Seeking to increase the state’s support for a rapidly growing faction of its foster care system, Georgia’s House and Senate included a $1 per day raise in its payments to relatives.
“I am pleased that Georgia is doing more to support children living with family members when taken into state legal custody,” said State Rep. Mary-Margaret Oliver (D), who introduced the idea of a kinship raise, in an e-mail to The Chronicle of Social Change. “Georgia has too many children living in poverty, and closing the gap between per diems paid to relatives and licensed foster care parents will help a little, particularly to help those low income grandmothers who step up for their grandchildren.”
Oliver, the Georgia legislator with perhaps the longest track record of legislative action on child welfare issues, announced in late January that she would seek to narrow the gap between payments to licensed foster parents and unlicensed relatives. The number of youth in Georgia foster care skyrocketed from 7,761 in 2012 to 14,942 in 2018, though it has declined somewhat since then. Like many other states that have seen foster care surges in the last five years, Georgia has become increasingly reliant on relatives to care for foster children as overall numbers have ballooned.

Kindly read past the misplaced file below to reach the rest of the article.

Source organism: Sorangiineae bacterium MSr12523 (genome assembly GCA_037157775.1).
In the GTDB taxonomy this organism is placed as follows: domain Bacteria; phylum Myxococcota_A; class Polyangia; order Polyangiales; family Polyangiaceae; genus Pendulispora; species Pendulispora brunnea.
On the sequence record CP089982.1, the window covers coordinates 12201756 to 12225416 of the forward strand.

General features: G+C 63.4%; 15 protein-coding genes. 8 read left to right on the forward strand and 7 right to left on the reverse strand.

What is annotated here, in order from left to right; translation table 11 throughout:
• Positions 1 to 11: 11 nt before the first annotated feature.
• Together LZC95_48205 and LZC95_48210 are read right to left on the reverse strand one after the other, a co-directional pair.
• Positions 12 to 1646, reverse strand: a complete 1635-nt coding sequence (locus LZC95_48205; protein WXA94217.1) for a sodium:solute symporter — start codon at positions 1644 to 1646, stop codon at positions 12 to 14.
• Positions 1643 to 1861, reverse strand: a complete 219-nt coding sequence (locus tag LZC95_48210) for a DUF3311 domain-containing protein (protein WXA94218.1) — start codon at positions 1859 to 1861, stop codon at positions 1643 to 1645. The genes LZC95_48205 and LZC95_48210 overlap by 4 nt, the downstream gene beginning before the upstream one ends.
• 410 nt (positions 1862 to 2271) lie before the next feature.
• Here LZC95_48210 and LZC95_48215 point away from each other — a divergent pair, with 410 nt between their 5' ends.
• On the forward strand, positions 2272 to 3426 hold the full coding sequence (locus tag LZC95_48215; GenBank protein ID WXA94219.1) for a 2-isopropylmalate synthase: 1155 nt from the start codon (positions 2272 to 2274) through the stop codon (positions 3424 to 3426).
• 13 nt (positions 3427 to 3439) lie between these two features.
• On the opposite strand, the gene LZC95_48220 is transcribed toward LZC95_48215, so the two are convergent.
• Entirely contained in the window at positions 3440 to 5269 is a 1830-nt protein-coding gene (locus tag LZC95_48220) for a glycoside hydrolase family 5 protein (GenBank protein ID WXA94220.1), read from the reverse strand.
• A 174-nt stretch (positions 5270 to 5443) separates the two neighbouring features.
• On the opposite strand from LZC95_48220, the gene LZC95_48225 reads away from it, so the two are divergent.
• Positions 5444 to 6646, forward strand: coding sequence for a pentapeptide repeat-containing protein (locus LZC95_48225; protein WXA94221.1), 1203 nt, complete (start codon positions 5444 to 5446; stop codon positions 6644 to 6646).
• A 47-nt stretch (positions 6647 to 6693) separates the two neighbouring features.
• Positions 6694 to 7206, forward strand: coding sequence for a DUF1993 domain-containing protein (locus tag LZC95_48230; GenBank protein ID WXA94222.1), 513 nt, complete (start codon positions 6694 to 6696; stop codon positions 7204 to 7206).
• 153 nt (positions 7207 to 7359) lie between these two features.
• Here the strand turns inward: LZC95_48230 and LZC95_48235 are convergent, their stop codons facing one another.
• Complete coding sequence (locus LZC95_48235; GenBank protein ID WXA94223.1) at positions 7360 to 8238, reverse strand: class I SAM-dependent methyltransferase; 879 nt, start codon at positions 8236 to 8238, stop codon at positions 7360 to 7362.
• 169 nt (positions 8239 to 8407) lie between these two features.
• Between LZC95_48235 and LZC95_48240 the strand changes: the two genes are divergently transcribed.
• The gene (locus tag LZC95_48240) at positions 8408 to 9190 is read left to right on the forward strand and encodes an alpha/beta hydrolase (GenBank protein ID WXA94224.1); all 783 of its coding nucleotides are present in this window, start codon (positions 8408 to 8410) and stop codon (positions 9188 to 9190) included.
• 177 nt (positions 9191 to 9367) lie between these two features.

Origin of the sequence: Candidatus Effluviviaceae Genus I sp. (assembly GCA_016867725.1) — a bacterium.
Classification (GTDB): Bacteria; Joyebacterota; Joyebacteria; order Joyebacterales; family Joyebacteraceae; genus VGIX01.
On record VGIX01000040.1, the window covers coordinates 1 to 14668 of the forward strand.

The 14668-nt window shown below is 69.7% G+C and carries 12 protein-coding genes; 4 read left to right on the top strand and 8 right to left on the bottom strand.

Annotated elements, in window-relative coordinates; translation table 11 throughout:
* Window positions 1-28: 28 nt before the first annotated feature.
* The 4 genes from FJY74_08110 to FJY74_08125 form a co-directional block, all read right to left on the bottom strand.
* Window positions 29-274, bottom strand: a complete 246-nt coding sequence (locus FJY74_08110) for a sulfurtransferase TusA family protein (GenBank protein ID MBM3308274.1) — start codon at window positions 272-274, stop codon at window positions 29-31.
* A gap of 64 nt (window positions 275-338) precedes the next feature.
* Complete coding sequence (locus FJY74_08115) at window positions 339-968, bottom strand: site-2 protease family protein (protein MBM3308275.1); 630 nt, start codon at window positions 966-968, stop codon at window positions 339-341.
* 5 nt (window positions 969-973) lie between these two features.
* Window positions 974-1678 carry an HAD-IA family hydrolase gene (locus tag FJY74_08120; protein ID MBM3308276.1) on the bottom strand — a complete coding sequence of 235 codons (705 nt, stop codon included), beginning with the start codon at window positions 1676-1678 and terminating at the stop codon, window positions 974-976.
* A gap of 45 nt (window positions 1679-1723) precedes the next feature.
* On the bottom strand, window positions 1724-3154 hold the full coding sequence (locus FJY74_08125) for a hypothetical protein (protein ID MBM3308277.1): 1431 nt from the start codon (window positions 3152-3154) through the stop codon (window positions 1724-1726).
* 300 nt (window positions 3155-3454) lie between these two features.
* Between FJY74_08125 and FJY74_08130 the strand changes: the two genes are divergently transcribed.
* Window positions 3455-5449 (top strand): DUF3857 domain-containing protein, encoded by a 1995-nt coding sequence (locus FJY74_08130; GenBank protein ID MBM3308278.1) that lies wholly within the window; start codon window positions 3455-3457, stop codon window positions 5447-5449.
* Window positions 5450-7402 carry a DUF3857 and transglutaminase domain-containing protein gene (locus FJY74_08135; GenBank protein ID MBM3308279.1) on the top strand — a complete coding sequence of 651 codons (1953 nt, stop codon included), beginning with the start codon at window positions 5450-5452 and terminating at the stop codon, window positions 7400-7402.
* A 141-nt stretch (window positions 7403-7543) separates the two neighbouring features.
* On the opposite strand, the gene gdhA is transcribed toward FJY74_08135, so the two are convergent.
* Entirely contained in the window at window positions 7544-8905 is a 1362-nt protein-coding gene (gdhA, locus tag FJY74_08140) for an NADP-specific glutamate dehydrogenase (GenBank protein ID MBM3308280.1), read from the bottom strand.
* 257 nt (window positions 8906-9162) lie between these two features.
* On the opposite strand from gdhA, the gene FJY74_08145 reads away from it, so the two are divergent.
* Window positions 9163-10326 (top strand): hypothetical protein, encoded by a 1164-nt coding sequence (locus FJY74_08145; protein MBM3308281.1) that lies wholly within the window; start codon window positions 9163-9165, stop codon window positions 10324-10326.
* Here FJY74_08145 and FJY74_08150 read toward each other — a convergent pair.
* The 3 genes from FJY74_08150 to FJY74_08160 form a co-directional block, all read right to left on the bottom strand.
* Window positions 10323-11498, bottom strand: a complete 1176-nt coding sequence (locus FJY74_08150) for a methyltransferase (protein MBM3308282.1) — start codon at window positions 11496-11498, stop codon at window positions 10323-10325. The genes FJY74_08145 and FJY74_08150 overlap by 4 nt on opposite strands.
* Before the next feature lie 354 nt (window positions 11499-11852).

“Research is convincing that children taken from their parents do better when placed with extended family,” Oliver said in January. “A policy to pay low-income family members less than state recruited foster care parents for care doesn’t help the child.”
At a subsequent appropriations committee hearing, leadership at the Division of Family and Children Services said that the gap had recently been narrowed from about $10 to $3 per day. The inclusion of the dollar raise this week, which is projected to cost $2.6 million, narrows the gap even further.
“This $1 per day increase for relative caregivers is a clear sign that Georgia values – in a very real, tangible way – the stability and commitment that relatives offer for children in foster care,” said Melissa Carter, executive director of the Barton Child Law and Policy Center at the Emory University School of Law. “Children’s extended families will be better supported to come forward and offer temporary sanctuary to the children they love and want to protect and, in turn, children will experience better outcomes.”